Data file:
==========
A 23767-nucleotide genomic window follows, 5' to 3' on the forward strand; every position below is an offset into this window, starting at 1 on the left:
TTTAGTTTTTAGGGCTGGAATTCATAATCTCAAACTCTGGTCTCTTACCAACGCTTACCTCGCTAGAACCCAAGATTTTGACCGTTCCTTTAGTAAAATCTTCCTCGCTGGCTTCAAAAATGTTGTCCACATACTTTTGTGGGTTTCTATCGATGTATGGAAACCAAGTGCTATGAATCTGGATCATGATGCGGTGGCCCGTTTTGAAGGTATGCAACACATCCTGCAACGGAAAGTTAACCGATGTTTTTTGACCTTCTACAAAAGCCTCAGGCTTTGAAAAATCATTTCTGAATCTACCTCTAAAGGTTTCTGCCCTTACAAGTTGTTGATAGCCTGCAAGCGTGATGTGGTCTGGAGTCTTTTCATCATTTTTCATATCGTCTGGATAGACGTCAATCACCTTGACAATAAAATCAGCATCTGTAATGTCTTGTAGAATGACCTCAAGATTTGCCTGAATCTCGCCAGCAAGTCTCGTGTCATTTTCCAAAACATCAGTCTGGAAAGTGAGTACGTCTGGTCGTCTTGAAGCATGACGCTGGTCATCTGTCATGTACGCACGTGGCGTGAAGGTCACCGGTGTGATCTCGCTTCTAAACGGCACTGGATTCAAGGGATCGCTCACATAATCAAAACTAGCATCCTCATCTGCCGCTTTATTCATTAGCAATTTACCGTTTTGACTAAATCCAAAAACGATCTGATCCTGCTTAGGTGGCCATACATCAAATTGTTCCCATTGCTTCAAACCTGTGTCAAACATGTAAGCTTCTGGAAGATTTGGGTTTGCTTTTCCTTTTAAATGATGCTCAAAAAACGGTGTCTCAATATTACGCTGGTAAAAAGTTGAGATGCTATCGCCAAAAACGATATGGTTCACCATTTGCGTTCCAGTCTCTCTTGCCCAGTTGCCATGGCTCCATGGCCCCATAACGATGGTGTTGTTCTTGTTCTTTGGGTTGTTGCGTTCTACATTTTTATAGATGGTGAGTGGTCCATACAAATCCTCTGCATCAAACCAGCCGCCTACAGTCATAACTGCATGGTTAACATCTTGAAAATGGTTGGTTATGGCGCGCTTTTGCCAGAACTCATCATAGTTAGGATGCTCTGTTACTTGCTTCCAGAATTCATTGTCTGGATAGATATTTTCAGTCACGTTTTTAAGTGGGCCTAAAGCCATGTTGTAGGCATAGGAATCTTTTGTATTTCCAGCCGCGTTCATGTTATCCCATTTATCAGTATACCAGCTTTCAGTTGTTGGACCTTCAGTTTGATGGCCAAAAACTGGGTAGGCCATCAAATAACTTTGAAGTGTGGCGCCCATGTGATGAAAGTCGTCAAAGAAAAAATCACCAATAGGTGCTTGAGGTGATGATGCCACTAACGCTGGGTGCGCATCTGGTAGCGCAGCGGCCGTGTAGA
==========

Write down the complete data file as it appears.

A 23767-nucleotide genomic window follows, 5' to 3' on the forward strand; every position below is an offset into this window, starting at 1 on the left:
TTTAGTTTTTAGGGCTGGAATTCATAATCTCAAACTCTGGTCTCTTACCAACGCTTACCTCGCTAGAACCCAAGATTTTGACCGTTCCTTTAGTAAAATCTTCCTCGCTGGCTTCAAAAATGTTGTCCACATACTTTTGTGGGTTTCTATCGATGTATGGAAACCAAGTGCTATGAATCTGGATCATGATGCGGTGGCCCGTTTTGAAGGTATGCAACACATCCTGCAACGGAAAGTTAACCGATGTTTTTTGACCTTCTACAAAAGCCTCAGGCTTTGAAAAATCATTTCTGAATCTACCTCTAAAGGTTTCTGCCCTTACAAGTTGTTGATAGCCTGCAAGCGTGATGTGGTCTGGAGTCTTTTCATCATTTTTCATATCGTCTGGATAGACGTCAATCACCTTGACAATAAAATCAGCATCTGTAATGTCTTGTAGAATGACCTCAAGATTTGCCTGAATCTCGCCAGCAAGTCTCGTGTCATTTTCCAAAACATCAGTCTGGAAAGTGAGTACGTCTGGTCGTCTTGAAGCATGACGCTGGTCATCTGTCATGTACGCACGTGGCGTGAAGGTCACCGGTGTGATCTCGCTTCTAAACGGCACTGGATTCAAGGGATCGCTCACATAATCAAAACTAGCATCCTCATCTGCCGCTTTATTCATTAGCAATTTACCGTTTTGACTAAATCCAAAAACGATCTGATCCTGCTTAGGTGGCCATACATCAAATTGTTCCCATTGCTTCAAACCTGTGTCAAACATGTAAGCTTCTGGAAGATTTGGGTTTGCTTTTCCTTTTAAATGATGCTCAAAAAACGGTGTCTCAATATTACGCTGGTAAAAAGTTGAGATGCTATCGCCAAAAACGATATGGTTCACCATTTGCGTTCCAGTCTCTCTTGCCCAGTTGCCATGGCTCCATGGCCCCATAACGATGGTGTTGTTCTTGTTCTTTGGGTTGTTGCGTTCTACATTTTTATAGATGGTGAGTGGTCCATACAAATCCTCTGCATCAAACCAGCCGCCTACAGTCATAACTGCATGGTTAACATCTTGAAAATGGTTGGTTATGGCGCGCTTTTGCCAGAACTCATCATAGTTAGGATGCTCTGTTACTTGCTTCCAGAATTCATTGTCTGGATAGATATTTTCAGTCACGTTTTTAAGTGGGCCTAAAGCCATGTTGTAGGCATAGGAATCTTTTGTATTTCCAGCCGCGTTCATGTTATCCCATTTATCAGTATACCAGCTTTCAGTTGTTGGACCTTCAGTTTGATGGCCAAAAACTGGGTAGGCCATCAAATAACTTTGAAGTGTGGCGCCCATGTGATGAAAGTCGTCAAAGAAAAAATCACCAATAGGTGCTTGAGGTGATGATGCCACTAACGCTGGGTGCGCATCTGGTAGCGCAGCGGCCGTGTAGA